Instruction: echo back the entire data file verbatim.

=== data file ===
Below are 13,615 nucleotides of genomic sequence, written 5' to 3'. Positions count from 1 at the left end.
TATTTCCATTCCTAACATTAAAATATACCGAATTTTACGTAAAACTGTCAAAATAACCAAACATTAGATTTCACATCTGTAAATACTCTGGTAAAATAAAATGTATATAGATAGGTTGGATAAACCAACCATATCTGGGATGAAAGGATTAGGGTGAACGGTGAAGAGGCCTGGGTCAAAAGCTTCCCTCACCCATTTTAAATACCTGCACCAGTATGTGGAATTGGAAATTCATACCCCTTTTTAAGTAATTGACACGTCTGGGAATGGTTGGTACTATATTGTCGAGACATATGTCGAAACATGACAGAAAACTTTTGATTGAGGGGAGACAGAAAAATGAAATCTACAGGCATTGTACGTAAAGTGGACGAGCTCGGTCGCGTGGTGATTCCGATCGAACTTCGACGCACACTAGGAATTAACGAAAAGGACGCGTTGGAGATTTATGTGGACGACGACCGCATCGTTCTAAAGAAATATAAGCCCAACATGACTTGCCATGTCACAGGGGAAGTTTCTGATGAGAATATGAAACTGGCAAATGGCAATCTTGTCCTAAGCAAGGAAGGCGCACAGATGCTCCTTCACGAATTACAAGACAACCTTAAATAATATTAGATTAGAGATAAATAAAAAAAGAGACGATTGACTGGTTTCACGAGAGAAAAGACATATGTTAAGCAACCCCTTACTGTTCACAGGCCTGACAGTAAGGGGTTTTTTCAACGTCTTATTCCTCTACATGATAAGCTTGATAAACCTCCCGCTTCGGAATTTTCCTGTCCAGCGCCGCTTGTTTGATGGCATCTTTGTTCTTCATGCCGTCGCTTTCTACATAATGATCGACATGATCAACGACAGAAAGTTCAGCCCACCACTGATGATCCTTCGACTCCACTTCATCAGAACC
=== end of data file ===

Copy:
Below are 13,615 nucleotides of genomic sequence, written 5' to 3'. Positions count from 1 at the left end.
TATTTCCATTCCTAACATTAAAATATACCGAATTTTACGTAAAACTGTCAAAATAACCAAACATTAGATTTCACATCTGTAAATACTCTGGTAAAATAAAATGTATATAGATAGGTTGGATAAACCAACCATATCTGGGATGAAAGGATTAGGGTGAACGGTGAAGAGGCCTGGGTCAAAAGCTTCCCTCACCCATTTTAAATACCTGCACCAGTATGTGGAATTGGAAATTCATACCCCTTTTTAAGTAATTGACACGTCTGGGAATGGTTGGTACTATATTGTCGAGACATATGTCGAAACATGACAGAAAACTTTTGATTGAGGGGAGACAGAAAAATGAAATCTACAGGCATTGTACGTAAAGTGGACGAGCTCGGTCGCGTGGTGATTCCGATCGAACTTCGACGCACACTAGGAATTAACGAAAAGGACGCGTTGGAGATTTATGTGGACGACGACCGCATCGTTCTAAAGAAATATAAGCCCAACATGACTTGCCATGTCACAGGGGAAGTTTCTGATGAGAATATGAAACTGGCAAATGGCAATCTTGTCCTAAGCAAGGAAGGCGCACAGATGCTCCTTCACGAATTACAAGACAACCTTAAATAATATTAGATTAGAGATAAATAAAAAAAGAGACGATTGACTGGTTTCACGAGAGAAAAGACATATGTTAAGCAACCCCTTACTGTTCACAGGCCTGACAGTAAGGGGTTTTTTCAACGTCTTATTCCTCTACATGATAAGCTTGATAAACCTCCCGCTTCGGAATTTTCCTGTCCAGCGCCGCTTGTTTGATGGCATCTTTGTTCTTCATGCCGTCGCTTTCTACATAATGATCGACATGATCAACGACAGAAAGTTCAGCCCACCACTGATGATCCTTCGACTCCACTTCATCAGAACC